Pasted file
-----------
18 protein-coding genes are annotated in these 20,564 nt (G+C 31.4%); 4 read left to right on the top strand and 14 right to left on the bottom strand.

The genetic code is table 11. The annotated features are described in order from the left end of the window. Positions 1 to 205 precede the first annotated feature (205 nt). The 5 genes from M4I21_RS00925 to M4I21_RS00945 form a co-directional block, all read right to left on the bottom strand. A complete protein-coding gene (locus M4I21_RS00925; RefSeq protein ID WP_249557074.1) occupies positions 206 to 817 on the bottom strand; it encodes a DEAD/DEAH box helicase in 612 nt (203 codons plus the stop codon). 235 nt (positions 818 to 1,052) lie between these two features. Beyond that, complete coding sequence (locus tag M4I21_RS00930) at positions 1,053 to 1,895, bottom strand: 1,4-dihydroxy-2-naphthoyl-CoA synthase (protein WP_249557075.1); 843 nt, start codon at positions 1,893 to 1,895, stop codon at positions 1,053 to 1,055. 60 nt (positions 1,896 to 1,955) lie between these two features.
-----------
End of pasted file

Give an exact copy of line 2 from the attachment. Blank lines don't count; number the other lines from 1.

The genetic code is table 11. The annotated features are described in order from the left end of the window. Positions 1 to 205 precede the first annotated feature (205 nt). The 5 genes from M4I21_RS00925 to M4I21_RS00945 form a co-directional block, all read right to left on the bottom strand. A complete protein-coding gene (locus M4I21_RS00925; RefSeq protein ID WP_249557074.1) occupies positions 206 to 817 on the bottom strand; it encodes a DEAD/DEAH box helicase in 612 nt (203 codons plus the stop codon). 235 nt (positions 818 to 1,052) lie between these two features. Beyond that, complete coding sequence (locus tag M4I21_RS00930) at positions 1,053 to 1,895, bottom strand: 1,4-dihydroxy-2-naphthoyl-CoA synthase (protein WP_249557075.1); 843 nt, start codon at positions 1,893 to 1,895, stop codon at positions 1,053 to 1,055. 60 nt (positions 1,896 to 1,955) lie between these two features.